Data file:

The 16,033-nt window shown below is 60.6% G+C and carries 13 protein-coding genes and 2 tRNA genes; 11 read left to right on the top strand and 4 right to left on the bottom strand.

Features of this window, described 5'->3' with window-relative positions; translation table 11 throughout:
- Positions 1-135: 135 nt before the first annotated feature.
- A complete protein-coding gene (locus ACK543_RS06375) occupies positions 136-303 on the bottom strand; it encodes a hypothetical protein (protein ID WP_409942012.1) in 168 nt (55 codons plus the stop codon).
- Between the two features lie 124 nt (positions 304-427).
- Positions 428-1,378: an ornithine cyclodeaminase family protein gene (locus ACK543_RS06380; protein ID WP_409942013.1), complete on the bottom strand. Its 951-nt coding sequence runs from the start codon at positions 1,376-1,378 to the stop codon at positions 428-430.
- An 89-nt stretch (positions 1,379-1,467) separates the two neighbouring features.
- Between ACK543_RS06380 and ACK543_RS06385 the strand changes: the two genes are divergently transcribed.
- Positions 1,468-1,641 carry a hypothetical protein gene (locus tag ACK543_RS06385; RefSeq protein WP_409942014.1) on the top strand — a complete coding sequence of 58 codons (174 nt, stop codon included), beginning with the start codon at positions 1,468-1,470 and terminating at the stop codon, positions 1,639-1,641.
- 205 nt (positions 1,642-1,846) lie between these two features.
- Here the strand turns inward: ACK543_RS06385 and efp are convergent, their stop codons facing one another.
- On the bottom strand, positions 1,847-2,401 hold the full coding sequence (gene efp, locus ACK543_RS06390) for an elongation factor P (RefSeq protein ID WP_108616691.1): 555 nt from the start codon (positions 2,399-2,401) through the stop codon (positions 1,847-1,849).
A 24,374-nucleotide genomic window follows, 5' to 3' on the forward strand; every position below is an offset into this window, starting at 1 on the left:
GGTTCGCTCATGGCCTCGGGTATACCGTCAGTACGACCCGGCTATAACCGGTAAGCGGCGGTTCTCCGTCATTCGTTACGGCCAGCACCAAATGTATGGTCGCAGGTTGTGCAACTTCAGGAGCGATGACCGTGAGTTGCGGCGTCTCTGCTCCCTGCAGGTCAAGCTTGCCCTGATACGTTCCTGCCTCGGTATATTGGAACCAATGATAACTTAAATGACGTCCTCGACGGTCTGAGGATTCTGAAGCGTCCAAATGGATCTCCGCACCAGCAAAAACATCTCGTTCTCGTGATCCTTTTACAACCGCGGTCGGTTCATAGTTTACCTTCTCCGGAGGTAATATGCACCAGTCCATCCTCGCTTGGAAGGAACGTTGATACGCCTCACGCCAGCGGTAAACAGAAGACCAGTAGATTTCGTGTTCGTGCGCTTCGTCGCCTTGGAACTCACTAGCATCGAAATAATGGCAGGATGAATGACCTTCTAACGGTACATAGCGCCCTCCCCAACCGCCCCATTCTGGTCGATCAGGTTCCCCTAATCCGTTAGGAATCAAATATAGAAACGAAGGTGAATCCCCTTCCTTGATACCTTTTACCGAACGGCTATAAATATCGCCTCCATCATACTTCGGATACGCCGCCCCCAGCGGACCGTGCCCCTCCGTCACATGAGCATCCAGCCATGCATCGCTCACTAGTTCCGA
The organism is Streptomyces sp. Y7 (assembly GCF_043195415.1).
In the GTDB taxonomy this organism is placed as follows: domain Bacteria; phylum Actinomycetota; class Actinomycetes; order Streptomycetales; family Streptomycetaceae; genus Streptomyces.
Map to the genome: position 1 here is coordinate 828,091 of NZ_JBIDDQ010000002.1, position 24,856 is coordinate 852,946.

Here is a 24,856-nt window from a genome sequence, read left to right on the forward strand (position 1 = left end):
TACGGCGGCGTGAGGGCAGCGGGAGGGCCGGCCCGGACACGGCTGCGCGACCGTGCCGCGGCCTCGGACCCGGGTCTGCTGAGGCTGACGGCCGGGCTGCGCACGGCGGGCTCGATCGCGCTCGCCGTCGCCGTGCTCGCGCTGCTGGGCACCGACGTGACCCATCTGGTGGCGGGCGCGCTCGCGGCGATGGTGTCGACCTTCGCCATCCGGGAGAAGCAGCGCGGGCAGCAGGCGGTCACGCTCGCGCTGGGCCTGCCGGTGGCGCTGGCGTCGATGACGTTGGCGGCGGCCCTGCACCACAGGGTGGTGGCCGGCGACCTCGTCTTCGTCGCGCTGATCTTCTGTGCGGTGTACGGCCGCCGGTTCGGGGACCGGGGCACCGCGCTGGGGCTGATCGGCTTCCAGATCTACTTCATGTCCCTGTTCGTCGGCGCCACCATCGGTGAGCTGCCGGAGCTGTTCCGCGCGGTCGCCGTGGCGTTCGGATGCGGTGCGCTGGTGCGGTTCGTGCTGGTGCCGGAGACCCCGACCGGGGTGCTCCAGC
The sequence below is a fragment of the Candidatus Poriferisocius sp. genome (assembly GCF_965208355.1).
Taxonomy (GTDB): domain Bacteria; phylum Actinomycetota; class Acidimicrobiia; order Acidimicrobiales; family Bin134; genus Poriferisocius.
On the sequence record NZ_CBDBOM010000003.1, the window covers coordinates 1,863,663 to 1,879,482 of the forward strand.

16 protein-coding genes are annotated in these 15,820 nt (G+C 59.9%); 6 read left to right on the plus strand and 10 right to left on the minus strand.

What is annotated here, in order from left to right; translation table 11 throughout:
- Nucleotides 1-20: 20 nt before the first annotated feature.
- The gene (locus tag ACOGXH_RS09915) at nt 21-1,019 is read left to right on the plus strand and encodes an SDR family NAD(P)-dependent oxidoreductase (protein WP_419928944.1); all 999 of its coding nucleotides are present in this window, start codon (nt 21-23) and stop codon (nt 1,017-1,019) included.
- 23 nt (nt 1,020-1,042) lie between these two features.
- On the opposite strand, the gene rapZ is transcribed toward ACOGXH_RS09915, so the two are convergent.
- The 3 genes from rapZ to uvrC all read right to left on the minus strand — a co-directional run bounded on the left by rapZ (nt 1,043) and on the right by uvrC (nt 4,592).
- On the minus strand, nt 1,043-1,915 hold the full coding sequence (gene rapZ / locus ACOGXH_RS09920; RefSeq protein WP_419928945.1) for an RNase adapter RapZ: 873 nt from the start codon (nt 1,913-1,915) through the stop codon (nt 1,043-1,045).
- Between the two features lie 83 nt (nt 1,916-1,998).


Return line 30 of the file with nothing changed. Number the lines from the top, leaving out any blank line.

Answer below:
- On the minus strand, nt 1,043-1,915 hold the full coding sequence (gene rapZ / locus ACOGXH_RS09920; RefSeq protein WP_419928945.1) for an RNase adapter RapZ: 873 nt from the start codon (nt 1,913-1,915) through the stop codon (nt 1,043-1,045).